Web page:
Kyle Blank

A Harvard Christmas with Hamas

Spending the holiday season at Harvard was a special time while working toward my degree, as my classmates from around the world, from all faiths, shared their richest childhood memories and cultural nuances. 

In an environment where sharing was encouraged, we opened our doors to our friends to share about Hanukkah. Planning and happening are not the same thing — and that is where a pandemic can interfere. I purchased 50 pounds of potatoes and onions to make our homemade latkes. My wife’s are the best. She carefully extracts the extra water so they will come out extra crunchy. We had the sides ready, sour cream and applesauce.

Then my classmates started getting sick. Within a few days we realized a holiday celebration was impossible due 30-plus percent of our group being sick. So we did what we had to, we went to Zoom to celebrate. That was all nice and dandy, but I still had an army’s worth of food. So we did what we were taught growing up, we made food and delivered it to all of our sick friends. 

This was Hanukkah 2020.

What I remember most of that holiday season was a splendid Christmas choir service performed by a dear devoutly Christian friend.  I had never been. I was amazed by the songs and joy in the room. I thanked my friend for inviting me.

Graduation has come and gone. We moved to different cities. I still got a Christmas card with a beautiful picture of their growing family on it. That card was shipped to my apartment in Tel Aviv, Israel. 

Holidays are meant to spread love and joy. To bring us together — even if we are from different faiths.

At this point, in late December 2023, you would need to be living on a different planet to be unaware of the genocidal massacre that Hamas committed against innocent Israelis and tourists in southern Israel on 10-7. You would also know that the global support Israel deserves to eradicate a terrorist organization — in similar nature to the Western effort to eradicate ISIS — is incredibly lacking. Without doubt you would know that university campuses around the world have fled behind a banner of “free speech,” in lieu of providing a safe environment for all students.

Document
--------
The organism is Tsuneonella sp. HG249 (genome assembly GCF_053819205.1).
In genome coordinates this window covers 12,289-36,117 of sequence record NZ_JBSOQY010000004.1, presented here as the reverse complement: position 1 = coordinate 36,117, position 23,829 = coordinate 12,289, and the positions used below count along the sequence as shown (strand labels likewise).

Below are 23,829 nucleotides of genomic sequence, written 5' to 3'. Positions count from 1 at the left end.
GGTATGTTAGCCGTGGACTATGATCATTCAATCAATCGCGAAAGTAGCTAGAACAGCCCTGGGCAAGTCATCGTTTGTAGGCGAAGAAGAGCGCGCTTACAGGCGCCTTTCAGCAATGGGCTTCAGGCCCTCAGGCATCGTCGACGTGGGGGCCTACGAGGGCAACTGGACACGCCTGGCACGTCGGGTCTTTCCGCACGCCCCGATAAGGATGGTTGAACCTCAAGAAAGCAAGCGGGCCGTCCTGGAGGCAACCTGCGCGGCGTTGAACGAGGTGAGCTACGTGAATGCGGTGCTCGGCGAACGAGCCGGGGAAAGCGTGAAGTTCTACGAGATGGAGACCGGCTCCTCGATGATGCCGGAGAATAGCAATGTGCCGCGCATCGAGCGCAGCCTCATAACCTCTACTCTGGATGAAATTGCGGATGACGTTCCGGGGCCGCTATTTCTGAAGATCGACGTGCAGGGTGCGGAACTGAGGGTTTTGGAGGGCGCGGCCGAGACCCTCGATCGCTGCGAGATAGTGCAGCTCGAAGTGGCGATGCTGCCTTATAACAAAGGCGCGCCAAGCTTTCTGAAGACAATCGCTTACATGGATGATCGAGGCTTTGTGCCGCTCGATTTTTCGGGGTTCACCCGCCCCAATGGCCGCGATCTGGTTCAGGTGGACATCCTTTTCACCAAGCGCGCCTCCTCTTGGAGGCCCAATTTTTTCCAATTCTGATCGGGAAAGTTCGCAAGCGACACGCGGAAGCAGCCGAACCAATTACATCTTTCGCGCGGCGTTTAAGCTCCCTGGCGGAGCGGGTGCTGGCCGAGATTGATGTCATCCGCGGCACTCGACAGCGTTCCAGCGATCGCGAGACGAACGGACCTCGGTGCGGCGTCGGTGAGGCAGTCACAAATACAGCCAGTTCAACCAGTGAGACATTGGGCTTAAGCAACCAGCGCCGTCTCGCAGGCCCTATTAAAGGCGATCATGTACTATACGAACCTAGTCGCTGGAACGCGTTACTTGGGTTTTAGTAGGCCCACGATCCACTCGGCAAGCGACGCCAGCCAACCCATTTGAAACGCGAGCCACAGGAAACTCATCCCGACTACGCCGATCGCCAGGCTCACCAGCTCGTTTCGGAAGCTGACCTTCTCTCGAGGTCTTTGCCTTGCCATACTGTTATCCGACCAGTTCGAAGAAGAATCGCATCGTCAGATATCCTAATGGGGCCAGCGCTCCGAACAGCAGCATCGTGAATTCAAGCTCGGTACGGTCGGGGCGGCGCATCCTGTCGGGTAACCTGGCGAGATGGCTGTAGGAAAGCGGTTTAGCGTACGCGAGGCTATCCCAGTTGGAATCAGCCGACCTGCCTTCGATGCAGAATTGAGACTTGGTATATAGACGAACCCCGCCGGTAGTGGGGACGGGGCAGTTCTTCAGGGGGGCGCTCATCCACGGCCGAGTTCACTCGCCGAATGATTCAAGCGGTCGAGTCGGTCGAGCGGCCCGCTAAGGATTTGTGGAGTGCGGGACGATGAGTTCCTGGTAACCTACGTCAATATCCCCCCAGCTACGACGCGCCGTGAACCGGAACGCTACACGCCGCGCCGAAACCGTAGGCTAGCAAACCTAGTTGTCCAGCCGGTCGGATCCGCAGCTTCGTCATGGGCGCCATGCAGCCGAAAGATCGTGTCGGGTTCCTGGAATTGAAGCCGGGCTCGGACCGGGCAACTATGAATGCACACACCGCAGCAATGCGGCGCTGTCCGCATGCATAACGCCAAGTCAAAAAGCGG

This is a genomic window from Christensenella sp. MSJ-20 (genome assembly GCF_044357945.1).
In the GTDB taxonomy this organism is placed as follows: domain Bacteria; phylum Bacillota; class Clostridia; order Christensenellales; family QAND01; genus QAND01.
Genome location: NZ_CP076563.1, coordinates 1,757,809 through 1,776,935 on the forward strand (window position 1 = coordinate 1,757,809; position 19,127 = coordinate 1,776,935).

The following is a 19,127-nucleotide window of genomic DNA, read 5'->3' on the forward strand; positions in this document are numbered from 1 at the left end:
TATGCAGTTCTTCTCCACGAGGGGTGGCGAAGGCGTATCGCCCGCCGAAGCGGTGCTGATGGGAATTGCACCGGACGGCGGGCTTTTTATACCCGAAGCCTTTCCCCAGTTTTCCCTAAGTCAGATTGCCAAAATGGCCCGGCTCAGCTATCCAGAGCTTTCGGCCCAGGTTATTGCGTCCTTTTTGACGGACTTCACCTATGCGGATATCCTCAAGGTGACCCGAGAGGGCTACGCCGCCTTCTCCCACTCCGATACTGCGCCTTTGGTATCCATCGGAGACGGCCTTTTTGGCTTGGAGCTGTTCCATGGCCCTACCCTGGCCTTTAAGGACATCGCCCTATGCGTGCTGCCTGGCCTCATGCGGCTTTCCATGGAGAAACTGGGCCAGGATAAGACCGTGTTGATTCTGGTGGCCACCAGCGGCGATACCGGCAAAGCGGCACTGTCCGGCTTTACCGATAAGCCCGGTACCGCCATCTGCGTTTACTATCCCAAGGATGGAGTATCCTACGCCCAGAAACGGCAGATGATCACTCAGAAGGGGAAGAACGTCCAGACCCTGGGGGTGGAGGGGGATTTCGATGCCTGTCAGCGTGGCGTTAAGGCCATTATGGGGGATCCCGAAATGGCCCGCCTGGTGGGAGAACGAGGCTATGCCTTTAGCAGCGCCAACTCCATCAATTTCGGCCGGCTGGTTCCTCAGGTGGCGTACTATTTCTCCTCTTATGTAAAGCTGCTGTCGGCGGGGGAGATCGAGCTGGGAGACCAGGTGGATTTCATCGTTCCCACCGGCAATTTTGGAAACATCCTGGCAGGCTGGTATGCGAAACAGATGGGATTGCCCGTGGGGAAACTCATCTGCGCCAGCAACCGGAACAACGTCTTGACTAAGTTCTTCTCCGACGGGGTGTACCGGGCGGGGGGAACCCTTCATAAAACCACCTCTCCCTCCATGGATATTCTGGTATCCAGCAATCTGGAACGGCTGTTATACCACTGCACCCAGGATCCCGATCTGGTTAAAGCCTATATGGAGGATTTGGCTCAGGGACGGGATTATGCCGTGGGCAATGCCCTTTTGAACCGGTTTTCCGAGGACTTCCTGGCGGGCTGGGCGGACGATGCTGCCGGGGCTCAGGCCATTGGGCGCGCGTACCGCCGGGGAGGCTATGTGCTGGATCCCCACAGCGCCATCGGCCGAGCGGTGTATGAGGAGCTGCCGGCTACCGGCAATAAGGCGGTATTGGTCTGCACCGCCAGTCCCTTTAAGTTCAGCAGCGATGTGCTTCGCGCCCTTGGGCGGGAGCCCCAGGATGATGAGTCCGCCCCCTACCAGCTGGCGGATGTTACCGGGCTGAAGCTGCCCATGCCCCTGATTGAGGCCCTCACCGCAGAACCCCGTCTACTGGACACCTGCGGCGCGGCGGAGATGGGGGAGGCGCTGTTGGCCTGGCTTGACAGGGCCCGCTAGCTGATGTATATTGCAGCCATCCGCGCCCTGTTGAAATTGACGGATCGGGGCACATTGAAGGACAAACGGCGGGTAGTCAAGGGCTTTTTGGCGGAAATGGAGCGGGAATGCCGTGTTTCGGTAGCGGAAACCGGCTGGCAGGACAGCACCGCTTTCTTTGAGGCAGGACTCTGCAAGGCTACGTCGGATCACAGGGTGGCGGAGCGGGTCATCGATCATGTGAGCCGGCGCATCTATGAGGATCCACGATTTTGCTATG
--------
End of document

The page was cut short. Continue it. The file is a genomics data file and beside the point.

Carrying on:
I attended Harvard. I walked through a communal square that hosted many faiths holiday spirit. This included a Jewish menorah — the candelabra that is lit for eight consecutive nights representing the Jewish people’s triumph over an oppressive ruler that tried to eradicate Judaism some 2,000+ years ago.

It is surely embarrassing that Harvard University, a place that is supposed to educate future leaders by showing us how to respectfully see all walks of life, demanded that the Jewish community live in the shadows this holiday season. I would never imagine Harvard or any other university asking the Christian community to not put up a Christmas tree or to put it up and take it down as quickly as possible — as they told the Jewish community. To be clear, Harvard University informed the Jewish groups on campus that their simple Jewish sign for the holiday — a menorah — could be used for a few minutes a day, but then hidden away so it would not be vandalized. Instead of the university standing up for freedom of religion, freedom of expression, freedom from terrorist supporters — the university chose to avoid confrontation with the antisemitic terrorist huggers and tell the Jews to hide in shame and fear.

I was a proud Jewish Israeli student that walked the halls of Harvard just last year — I did it wearing a yarmulke. My classmates showed up for our Shabbat dinners. The community expected that each of us could share of our faith.

Claudine Gay’s career-saving “apology” about her congressional testimony is nothing more than a PR effort to distance herself from her very well planned testimony so she would not need to step down. If it was a real apology, just days later, she would not be telling the Jewish community to hide their faith on Harvard’s campus. 

Harvard University, if you stand for this, please let us all know so we can make the appropriate decisions when it comes to applying, attending, and recommending schools to prospective students. Please let us all know so we can make the appropriate decisions around our considered donations. 

Claudine Gay, as you prefer to stand with Hamas, a genocidal anti-LGBTQ anti-feminist anti-democratic anti-free-speech terrorist organization that spent much of October 7th burning babies alive and raping women, please tell us if we are wrong, so we can make the appropriate life decisions. 

About the Author
Kyle grew up in the New York area and moved to Israel on his own at the age of 18 to volunteer in the IDF and MDA. He holds a BA from IDC Herzliya (Reichman University) and an MBA from Harvard Business School. He has spent the past 10-years working in consulting and venture capital. Kyle is the Executive Director of The Discretionary Fund of Israel (DFI), a nonprofit focused on aiding Israel during times of crisis. Kyle lives in Tel Aviv with his wife and son.
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